ANTIDEPRESSANT RESPONSE TO PARTIAL SLEEP DEPRIVATION IN UNIPOLAR DEPRESSION IS NOT RELATED TO STATE ANXIETY


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Abstract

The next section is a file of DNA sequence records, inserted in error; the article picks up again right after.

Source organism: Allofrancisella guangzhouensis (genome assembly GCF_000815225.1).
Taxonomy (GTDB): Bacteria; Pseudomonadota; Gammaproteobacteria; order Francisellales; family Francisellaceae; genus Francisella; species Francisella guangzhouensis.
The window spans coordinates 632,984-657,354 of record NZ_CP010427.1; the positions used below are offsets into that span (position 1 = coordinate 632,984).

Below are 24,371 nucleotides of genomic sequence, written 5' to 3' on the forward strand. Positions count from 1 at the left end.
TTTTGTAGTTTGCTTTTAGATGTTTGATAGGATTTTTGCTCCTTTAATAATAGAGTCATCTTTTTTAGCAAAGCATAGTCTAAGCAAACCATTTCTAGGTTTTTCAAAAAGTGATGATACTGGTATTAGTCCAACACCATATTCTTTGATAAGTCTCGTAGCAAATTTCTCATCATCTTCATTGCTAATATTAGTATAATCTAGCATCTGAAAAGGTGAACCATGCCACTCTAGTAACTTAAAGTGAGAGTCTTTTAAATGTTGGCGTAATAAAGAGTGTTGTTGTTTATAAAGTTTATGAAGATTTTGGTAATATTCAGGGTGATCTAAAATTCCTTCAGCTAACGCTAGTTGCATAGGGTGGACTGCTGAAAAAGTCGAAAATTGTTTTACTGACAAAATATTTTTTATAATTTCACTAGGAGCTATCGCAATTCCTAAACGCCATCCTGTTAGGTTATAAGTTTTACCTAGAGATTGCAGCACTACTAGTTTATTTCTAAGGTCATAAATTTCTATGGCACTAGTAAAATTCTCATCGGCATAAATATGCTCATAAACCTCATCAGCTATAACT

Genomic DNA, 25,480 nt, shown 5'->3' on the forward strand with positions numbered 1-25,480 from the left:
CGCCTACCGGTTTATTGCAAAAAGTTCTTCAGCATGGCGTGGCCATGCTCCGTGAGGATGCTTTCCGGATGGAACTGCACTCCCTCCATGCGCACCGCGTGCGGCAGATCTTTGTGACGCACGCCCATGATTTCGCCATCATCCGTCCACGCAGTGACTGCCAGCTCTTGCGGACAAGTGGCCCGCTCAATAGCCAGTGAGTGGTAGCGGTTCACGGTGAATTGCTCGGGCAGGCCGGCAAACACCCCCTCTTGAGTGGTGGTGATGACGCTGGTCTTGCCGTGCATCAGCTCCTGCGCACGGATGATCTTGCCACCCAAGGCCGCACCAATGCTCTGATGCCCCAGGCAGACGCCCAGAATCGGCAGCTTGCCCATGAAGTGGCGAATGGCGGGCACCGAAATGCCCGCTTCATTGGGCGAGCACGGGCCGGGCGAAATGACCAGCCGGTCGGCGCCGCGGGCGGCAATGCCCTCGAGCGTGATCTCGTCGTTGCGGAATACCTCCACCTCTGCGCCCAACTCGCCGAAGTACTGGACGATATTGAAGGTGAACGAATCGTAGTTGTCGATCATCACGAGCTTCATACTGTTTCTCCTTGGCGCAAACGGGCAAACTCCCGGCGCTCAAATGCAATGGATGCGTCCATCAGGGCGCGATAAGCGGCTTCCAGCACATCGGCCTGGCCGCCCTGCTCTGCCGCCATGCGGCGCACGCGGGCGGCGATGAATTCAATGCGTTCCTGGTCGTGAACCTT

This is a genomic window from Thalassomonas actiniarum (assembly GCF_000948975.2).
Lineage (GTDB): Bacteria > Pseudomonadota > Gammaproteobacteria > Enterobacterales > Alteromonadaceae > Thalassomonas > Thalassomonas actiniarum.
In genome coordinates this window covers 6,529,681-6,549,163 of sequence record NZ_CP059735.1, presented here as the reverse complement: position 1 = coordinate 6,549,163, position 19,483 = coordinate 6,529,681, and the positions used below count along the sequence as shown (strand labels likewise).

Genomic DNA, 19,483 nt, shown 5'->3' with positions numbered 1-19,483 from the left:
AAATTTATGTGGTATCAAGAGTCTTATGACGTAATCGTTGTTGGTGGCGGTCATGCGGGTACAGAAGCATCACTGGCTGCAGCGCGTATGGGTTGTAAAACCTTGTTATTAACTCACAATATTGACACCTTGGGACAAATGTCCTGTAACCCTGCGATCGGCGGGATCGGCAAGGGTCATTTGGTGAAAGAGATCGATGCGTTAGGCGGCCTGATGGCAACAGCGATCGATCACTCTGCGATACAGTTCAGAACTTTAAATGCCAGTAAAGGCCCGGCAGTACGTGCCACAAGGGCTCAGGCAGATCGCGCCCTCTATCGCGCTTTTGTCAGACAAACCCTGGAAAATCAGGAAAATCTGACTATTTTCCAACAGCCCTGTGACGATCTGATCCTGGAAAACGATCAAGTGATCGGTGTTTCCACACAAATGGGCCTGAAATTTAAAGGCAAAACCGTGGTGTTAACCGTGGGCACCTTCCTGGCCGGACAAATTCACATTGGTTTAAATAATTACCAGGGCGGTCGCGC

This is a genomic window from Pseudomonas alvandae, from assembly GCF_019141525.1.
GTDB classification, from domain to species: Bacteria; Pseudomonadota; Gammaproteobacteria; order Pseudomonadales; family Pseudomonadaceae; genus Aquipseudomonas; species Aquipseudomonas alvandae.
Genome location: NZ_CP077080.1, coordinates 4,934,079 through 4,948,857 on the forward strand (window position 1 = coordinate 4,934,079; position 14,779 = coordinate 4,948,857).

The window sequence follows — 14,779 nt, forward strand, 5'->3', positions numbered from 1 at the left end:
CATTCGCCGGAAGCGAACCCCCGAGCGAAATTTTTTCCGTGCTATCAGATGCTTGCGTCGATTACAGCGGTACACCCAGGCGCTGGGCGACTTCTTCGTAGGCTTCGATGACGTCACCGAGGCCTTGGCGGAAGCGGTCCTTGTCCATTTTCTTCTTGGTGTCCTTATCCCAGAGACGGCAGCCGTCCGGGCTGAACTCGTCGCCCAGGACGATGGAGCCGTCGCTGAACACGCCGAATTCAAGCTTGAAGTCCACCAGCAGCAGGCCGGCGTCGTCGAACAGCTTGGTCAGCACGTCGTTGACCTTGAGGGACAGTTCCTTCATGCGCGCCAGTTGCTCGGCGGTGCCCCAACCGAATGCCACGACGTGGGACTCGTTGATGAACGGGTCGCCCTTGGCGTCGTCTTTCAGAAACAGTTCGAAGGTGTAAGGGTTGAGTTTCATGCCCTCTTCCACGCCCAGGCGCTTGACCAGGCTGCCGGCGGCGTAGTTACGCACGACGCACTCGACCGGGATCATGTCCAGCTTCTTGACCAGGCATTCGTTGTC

One night of total or partial sleep deprivation (SD) produces a temporary remission in up to 60% of patients with major depression, yet mechanisms remain unclear. We investigated whether the antidepressant effects of SD are caused, even partially, by an improvement in anxiety. As part of a functional magnetic resonance imaging study, 19 unmedicated major depression patients and eight controls completed the Spielberger State/Trait Anxiety Inventory (STAI) (state version) at baseline and sleep-deprived scanning sessions. We found (1) greater anxiety in patients than controls; (2) no baseline or SD STAI difference between responders and nonresponders; (3) no STAI change with SD in any subject group; and (4) no significant correlation between any STAI and Hamilton Depression Rating Scale measures. Our findings did not provide support for an anxiolytic process associated with the antidepressant effects of SD.

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